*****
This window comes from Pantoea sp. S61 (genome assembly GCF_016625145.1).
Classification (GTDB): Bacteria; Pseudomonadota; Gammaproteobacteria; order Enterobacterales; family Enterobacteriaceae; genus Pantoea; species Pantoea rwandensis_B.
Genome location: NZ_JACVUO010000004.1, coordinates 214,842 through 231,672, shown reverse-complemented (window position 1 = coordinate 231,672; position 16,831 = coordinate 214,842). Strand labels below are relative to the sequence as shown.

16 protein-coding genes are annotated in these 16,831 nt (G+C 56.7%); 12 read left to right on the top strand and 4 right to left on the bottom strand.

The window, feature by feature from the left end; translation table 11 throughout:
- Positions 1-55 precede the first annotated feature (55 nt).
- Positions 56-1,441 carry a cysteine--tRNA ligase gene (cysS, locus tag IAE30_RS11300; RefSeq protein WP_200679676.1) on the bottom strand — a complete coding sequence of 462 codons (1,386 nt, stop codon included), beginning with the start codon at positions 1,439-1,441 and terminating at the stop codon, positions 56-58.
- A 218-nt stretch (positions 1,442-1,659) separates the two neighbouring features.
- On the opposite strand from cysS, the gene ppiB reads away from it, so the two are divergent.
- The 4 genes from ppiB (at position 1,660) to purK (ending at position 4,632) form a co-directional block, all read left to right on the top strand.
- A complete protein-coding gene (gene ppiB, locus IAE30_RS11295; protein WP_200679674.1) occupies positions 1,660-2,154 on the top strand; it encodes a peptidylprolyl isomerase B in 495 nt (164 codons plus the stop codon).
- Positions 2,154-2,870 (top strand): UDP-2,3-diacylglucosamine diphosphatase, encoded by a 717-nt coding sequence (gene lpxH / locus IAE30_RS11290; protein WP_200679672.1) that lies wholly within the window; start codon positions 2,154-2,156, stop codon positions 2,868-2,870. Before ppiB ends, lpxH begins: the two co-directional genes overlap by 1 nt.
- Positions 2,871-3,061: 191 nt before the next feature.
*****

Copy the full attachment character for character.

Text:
This window comes from Pantoea sp. S61 (genome assembly GCF_016625145.1).
Classification (GTDB): Bacteria; Pseudomonadota; Gammaproteobacteria; order Enterobacterales; family Enterobacteriaceae; genus Pantoea; species Pantoea rwandensis_B.
Genome location: NZ_JACVUO010000004.1, coordinates 214,842 through 231,672, shown reverse-complemented (window position 1 = coordinate 231,672; position 16,831 = coordinate 214,842). Strand labels below are relative to the sequence as shown.

16 protein-coding genes are annotated in these 16,831 nt (G+C 56.7%); 12 read left to right on the top strand and 4 right to left on the bottom strand.

The window, feature by feature from the left end; translation table 11 throughout:
- Positions 1-55 precede the first annotated feature (55 nt).
- Positions 56-1,441 carry a cysteine--tRNA ligase gene (cysS, locus tag IAE30_RS11300; RefSeq protein WP_200679676.1) on the bottom strand — a complete coding sequence of 462 codons (1,386 nt, stop codon included), beginning with the start codon at positions 1,439-1,441 and terminating at the stop codon, positions 56-58.
- A 218-nt stretch (positions 1,442-1,659) separates the two neighbouring features.
- On the opposite strand from cysS, the gene ppiB reads away from it, so the two are divergent.
- The 4 genes from ppiB (at position 1,660) to purK (ending at position 4,632) form a co-directional block, all read left to right on the top strand.
- A complete protein-coding gene (gene ppiB, locus IAE30_RS11295; protein WP_200679674.1) occupies positions 1,660-2,154 on the top strand; it encodes a peptidylprolyl isomerase B in 495 nt (164 codons plus the stop codon).
- Positions 2,154-2,870 (top strand): UDP-2,3-diacylglucosamine diphosphatase, encoded by a 717-nt coding sequence (gene lpxH / locus IAE30_RS11290; protein WP_200679672.1) that lies wholly within the window; start codon positions 2,154-2,156, stop codon positions 2,868-2,870. Before ppiB ends, lpxH begins: the two co-directional genes overlap by 1 nt.
- Positions 2,871-3,061: 191 nt before the next feature.